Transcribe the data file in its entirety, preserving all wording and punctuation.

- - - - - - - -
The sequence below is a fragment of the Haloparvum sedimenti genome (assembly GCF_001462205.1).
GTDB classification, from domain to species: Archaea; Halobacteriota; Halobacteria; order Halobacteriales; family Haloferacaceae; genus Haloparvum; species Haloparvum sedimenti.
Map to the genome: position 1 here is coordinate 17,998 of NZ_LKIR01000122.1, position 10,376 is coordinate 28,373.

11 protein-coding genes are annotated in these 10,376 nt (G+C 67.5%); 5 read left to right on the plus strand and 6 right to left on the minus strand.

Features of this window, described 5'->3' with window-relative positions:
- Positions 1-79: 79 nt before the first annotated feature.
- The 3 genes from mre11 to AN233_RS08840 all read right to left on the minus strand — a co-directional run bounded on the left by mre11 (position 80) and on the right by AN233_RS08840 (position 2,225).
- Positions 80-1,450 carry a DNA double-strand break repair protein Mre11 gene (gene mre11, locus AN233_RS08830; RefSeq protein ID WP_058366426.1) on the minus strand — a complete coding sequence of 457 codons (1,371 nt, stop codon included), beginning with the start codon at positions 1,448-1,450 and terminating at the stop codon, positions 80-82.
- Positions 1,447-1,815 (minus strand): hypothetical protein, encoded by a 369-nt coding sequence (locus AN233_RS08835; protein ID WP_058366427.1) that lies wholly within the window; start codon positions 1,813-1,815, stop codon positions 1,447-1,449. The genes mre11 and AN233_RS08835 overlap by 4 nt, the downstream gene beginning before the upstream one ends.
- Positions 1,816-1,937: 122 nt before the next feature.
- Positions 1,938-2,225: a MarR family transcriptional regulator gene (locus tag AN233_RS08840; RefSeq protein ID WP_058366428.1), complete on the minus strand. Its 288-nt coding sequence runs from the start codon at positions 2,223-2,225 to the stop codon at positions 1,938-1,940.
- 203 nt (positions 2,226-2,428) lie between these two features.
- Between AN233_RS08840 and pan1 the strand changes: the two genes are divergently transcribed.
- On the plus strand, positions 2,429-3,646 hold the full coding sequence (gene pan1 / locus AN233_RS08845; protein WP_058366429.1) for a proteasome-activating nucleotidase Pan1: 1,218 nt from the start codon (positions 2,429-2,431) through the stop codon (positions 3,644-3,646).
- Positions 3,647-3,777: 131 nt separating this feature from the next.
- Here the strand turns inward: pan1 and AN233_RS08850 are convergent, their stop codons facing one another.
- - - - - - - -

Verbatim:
The sequence below is a fragment of the Haloparvum sedimenti genome (assembly GCF_001462205.1).
GTDB classification, from domain to species: Archaea; Halobacteriota; Halobacteria; order Halobacteriales; family Haloferacaceae; genus Haloparvum; species Haloparvum sedimenti.
Map to the genome: position 1 here is coordinate 17,998 of NZ_LKIR01000122.1, position 10,376 is coordinate 28,373.

11 protein-coding genes are annotated in these 10,376 nt (G+C 67.5%); 5 read left to right on the plus strand and 6 right to left on the minus strand.

Features of this window, described 5'->3' with window-relative positions:
- Positions 1-79: 79 nt before the first annotated feature.
- The 3 genes from mre11 to AN233_RS08840 all read right to left on the minus strand — a co-directional run bounded on the left by mre11 (position 80) and on the right by AN233_RS08840 (position 2,225).
- Positions 80-1,450 carry a DNA double-strand break repair protein Mre11 gene (gene mre11, locus AN233_RS08830; RefSeq protein ID WP_058366426.1) on the minus strand — a complete coding sequence of 457 codons (1,371 nt, stop codon included), beginning with the start codon at positions 1,448-1,450 and terminating at the stop codon, positions 80-82.
- Positions 1,447-1,815 (minus strand): hypothetical protein, encoded by a 369-nt coding sequence (locus AN233_RS08835; protein ID WP_058366427.1) that lies wholly within the window; start codon positions 1,813-1,815, stop codon positions 1,447-1,449. The genes mre11 and AN233_RS08835 overlap by 4 nt, the downstream gene beginning before the upstream one ends.
- Positions 1,816-1,937: 122 nt before the next feature.
- Positions 1,938-2,225: a MarR family transcriptional regulator gene (locus tag AN233_RS08840; RefSeq protein ID WP_058366428.1), complete on the minus strand. Its 288-nt coding sequence runs from the start codon at positions 2,223-2,225 to the stop codon at positions 1,938-1,940.
- 203 nt (positions 2,226-2,428) lie between these two features.
- Between AN233_RS08840 and pan1 the strand changes: the two genes are divergently transcribed.
- On the plus strand, positions 2,429-3,646 hold the full coding sequence (gene pan1 / locus AN233_RS08845; protein WP_058366429.1) for a proteasome-activating nucleotidase Pan1: 1,218 nt from the start codon (positions 2,429-2,431) through the stop codon (positions 3,644-3,646).
- Positions 3,647-3,777: 131 nt separating this feature from the next.
- Here the strand turns inward: pan1 and AN233_RS08850 are convergent, their stop codons facing one another.